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1 poem

by Kay Gabriel

Kay Gabriel is the author of Elegy Department Spring (BOAAT Press, 2017), the finalist for the 2016 BOAAT Chapbook Prize judged by Richard Siken. She's part of Negative Press, a gay Marxist poetry collective, and an editor for Vetch: a Journal of Trans Poetry and Poetics. Find her recent work in Lambda Literary Poetry Spotlight, TAGVVERK, the Believer, Tripwire and elsewhere.

Bath 2

Dear Andy,


Letter for letter, bath for bath. You anticipate my figure for camp decadence—uncanny, except for talking every day, like a lover who preempts your sentences and exacerbates them. How did the bathtub get here? How did I? Today I shuffled through the Kosher market at Empire and Brooklyn. In a social realist novel of the 80s this scene would have featured a telling social encounter in which I’d either succeed or fail. In a movie I'd have shoplifted. In a Belle and Sebastian song I'd be pregnant. In this poem I dissociate, crawl home, act out in a warm envelope. I'm largely indifferent between my bed and hot water except that one of them is illicit, the master bathroom with the expensive soaps and makeup brushes and the exquisite Chanel bottles on the vanity. For shame, girl: what kind of Gomorrist, I mean, flâneur, retreats to her chambers? What kind of enthusiast of glances? Well, shut up, it's January, nothing sexy ever happened.


Or is that right? A couple days ago en route to the Sterling St. 2/5 some teens said faggot very loud. You know what I mean when I say they're not wrong, a white queer in south Crown Heights is a walking icon of rent going up and that's why they looked and said it. It's a telling social encounter after all, but there's no success or failure—on one side of a schoolyard fence a white queen with a big pink bag, on the other Black teens notice who comes in and out of the subway.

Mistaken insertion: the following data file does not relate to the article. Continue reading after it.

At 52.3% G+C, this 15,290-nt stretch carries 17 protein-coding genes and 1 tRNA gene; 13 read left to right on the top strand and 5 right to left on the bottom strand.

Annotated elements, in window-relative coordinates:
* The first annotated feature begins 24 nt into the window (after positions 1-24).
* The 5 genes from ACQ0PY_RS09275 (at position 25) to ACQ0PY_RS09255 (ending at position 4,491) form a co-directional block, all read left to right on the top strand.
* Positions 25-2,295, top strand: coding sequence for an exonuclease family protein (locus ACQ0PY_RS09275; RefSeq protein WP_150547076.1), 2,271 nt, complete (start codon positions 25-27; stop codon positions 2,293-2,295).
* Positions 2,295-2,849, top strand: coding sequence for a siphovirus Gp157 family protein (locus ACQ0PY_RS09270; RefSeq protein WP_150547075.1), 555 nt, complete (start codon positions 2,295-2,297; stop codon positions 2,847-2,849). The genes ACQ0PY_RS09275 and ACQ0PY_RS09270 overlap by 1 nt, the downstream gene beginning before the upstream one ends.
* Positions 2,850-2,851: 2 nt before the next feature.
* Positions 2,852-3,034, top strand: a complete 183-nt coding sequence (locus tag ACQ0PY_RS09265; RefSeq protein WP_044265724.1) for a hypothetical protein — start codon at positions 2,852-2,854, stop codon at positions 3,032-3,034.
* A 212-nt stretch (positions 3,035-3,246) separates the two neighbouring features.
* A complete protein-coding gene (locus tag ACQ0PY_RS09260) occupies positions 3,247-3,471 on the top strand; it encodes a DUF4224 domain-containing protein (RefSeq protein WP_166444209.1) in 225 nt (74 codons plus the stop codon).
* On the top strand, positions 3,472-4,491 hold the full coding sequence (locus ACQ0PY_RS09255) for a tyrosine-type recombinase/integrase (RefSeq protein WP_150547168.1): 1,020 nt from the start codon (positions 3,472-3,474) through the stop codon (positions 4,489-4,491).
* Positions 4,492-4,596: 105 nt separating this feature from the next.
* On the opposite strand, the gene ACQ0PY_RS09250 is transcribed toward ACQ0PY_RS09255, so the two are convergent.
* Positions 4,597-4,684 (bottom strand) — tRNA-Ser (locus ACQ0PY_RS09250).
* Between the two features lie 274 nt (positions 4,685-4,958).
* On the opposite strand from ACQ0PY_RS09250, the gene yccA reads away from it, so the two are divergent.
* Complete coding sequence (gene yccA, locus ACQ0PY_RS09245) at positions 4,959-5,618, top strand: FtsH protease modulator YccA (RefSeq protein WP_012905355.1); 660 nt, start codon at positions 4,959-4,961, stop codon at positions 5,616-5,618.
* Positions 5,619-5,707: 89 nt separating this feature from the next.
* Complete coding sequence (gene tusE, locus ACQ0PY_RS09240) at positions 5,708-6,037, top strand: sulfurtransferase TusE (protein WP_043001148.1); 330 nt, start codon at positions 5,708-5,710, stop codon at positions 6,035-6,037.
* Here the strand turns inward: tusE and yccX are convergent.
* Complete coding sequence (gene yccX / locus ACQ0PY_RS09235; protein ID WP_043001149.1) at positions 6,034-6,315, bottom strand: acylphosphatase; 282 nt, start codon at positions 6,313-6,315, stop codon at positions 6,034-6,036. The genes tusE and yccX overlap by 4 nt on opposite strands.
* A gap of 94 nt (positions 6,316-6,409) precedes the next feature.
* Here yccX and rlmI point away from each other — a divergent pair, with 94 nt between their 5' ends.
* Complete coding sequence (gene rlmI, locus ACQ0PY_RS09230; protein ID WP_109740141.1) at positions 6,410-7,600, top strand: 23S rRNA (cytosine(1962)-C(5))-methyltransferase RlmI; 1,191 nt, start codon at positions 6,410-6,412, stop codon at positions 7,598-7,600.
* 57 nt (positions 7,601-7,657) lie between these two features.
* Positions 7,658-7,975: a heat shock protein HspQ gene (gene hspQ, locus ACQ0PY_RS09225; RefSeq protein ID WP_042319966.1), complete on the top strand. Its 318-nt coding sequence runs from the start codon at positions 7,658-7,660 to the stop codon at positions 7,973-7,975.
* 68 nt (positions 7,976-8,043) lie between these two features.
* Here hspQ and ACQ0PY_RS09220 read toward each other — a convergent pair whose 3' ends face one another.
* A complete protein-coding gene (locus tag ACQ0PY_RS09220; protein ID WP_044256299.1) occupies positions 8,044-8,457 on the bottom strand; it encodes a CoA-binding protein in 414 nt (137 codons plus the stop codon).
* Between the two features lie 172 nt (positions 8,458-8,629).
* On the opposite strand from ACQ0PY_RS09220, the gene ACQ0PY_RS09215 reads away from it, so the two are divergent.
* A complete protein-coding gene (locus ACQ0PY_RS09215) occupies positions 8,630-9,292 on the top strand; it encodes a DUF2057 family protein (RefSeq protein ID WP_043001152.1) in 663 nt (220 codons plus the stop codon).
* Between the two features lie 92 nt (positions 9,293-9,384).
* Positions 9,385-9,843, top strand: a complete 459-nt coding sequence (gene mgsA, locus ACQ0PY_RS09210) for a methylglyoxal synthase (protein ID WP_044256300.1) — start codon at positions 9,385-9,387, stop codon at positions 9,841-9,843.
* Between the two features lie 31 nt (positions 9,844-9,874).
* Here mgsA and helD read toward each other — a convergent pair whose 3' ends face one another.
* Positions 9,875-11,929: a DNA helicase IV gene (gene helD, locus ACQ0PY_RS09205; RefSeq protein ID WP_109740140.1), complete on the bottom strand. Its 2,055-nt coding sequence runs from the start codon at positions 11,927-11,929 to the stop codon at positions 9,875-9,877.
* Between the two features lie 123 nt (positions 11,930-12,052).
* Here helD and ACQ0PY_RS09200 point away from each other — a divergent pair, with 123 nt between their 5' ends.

The irony is that I can't afford to live in my building either without the ministrations of Money and her Chanel. I have fantasies that this intense courtship will culminate in a home—have we written ourselves into a sitcom? There won't be any dying young and we'll be very good neighbors to everybody, there'll be time for writing or to do whatever, masturbate, mutual childcare (will there be children?), time at the beach, no more Januaries. I got this image from somebody else, does it matter?


Except that it's predicated however distantly on the family. In the bath I wasn't supposed to take I watched a dire riff on Bake-Off, the same thing only more so: in place of benign patisseuses dialing grandkids when through to the semis the whole family trundles on set, planting Swedish flags on meatballs, reciting the stages of a risotto, serving up for the judges in their converted warehouse condo, Shepherd's Bush. BE NICE OR LEAVE, blonde wood from a sanded mouth. Spacious counters, chocolate, rice, martinis, kitchen island, poppers, Tina, is this thing on? I agree that the beautiful is beautiful, a fenced playground of peach and apricot. Andy I write not in consolation but a shared miserable grievance, brooding in now-tepid water, out for blood. "The judges must now decide which family to put through." It's not a game you win, but some lose it by shitting in the sauce. Love from me, sharpening my shrewish claws—



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